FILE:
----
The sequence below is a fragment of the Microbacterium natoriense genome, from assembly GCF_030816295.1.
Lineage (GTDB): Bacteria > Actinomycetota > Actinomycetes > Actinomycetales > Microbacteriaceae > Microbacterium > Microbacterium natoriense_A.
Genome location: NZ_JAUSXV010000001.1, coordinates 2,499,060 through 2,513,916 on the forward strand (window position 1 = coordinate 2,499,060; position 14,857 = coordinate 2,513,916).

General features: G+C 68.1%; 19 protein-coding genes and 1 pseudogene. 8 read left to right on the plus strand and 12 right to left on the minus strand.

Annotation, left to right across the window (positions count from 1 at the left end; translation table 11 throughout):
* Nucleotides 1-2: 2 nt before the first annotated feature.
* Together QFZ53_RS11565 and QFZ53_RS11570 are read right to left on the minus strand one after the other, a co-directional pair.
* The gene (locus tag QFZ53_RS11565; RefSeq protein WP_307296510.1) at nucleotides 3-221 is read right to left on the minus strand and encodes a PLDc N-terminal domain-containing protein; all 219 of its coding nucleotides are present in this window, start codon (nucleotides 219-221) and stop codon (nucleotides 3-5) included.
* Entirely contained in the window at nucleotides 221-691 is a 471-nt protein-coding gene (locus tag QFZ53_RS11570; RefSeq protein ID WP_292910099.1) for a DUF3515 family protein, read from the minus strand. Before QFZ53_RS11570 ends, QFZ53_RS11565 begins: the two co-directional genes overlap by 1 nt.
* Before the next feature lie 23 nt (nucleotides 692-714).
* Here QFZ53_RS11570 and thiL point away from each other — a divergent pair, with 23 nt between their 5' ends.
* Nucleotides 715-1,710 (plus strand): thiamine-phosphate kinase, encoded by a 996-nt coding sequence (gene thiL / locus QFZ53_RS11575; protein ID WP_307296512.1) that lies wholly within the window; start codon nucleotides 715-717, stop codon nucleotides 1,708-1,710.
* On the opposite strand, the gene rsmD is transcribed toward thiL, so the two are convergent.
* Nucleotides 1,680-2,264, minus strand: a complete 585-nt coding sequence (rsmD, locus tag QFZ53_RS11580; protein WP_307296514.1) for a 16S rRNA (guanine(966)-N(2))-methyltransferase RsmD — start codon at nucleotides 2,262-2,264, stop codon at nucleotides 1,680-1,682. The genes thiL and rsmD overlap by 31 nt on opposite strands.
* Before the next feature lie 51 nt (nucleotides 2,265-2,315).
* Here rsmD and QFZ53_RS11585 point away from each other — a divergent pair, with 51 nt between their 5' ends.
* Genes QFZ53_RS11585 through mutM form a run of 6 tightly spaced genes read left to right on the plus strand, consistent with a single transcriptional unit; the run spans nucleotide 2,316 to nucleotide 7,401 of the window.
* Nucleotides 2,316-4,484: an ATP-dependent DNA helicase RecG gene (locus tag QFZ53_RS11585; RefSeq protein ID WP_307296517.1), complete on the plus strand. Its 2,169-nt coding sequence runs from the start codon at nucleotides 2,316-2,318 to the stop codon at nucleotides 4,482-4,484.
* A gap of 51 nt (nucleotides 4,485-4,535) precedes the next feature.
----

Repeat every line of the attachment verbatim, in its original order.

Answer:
The sequence below is a fragment of the Microbacterium natoriense genome, from assembly GCF_030816295.1.
Lineage (GTDB): Bacteria > Actinomycetota > Actinomycetes > Actinomycetales > Microbacteriaceae > Microbacterium > Microbacterium natoriense_A.
Genome location: NZ_JAUSXV010000001.1, coordinates 2,499,060 through 2,513,916 on the forward strand (window position 1 = coordinate 2,499,060; position 14,857 = coordinate 2,513,916).

General features: G+C 68.1%; 19 protein-coding genes and 1 pseudogene. 8 read left to right on the plus strand and 12 right to left on the minus strand.

Annotation, left to right across the window (positions count from 1 at the left end; translation table 11 throughout):
* Nucleotides 1-2: 2 nt before the first annotated feature.
* Together QFZ53_RS11565 and QFZ53_RS11570 are read right to left on the minus strand one after the other, a co-directional pair.
* The gene (locus tag QFZ53_RS11565; RefSeq protein WP_307296510.1) at nucleotides 3-221 is read right to left on the minus strand and encodes a PLDc N-terminal domain-containing protein; all 219 of its coding nucleotides are present in this window, start codon (nucleotides 219-221) and stop codon (nucleotides 3-5) included.
* Entirely contained in the window at nucleotides 221-691 is a 471-nt protein-coding gene (locus tag QFZ53_RS11570; RefSeq protein ID WP_292910099.1) for a DUF3515 family protein, read from the minus strand. Before QFZ53_RS11570 ends, QFZ53_RS11565 begins: the two co-directional genes overlap by 1 nt.
* Before the next feature lie 23 nt (nucleotides 692-714).
* Here QFZ53_RS11570 and thiL point away from each other — a divergent pair, with 23 nt between their 5' ends.
* Nucleotides 715-1,710 (plus strand): thiamine-phosphate kinase, encoded by a 996-nt coding sequence (gene thiL / locus QFZ53_RS11575; protein ID WP_307296512.1) that lies wholly within the window; start codon nucleotides 715-717, stop codon nucleotides 1,708-1,710.
* On the opposite strand, the gene rsmD is transcribed toward thiL, so the two are convergent.
* Nucleotides 1,680-2,264, minus strand: a complete 585-nt coding sequence (rsmD, locus tag QFZ53_RS11580; protein WP_307296514.1) for a 16S rRNA (guanine(966)-N(2))-methyltransferase RsmD — start codon at nucleotides 2,262-2,264, stop codon at nucleotides 1,680-1,682. The genes thiL and rsmD overlap by 31 nt on opposite strands.
* Before the next feature lie 51 nt (nucleotides 2,265-2,315).
* Here rsmD and QFZ53_RS11585 point away from each other — a divergent pair, with 51 nt between their 5' ends.
* Genes QFZ53_RS11585 through mutM form a run of 6 tightly spaced genes read left to right on the plus strand, consistent with a single transcriptional unit; the run spans nucleotide 2,316 to nucleotide 7,401 of the window.
* Nucleotides 2,316-4,484: an ATP-dependent DNA helicase RecG gene (locus tag QFZ53_RS11585; RefSeq protein ID WP_307296517.1), complete on the plus strand. Its 2,169-nt coding sequence runs from the start codon at nucleotides 2,316-2,318 to the stop codon at nucleotides 4,482-4,484.
* A gap of 51 nt (nucleotides 4,485-4,535) precedes the next feature.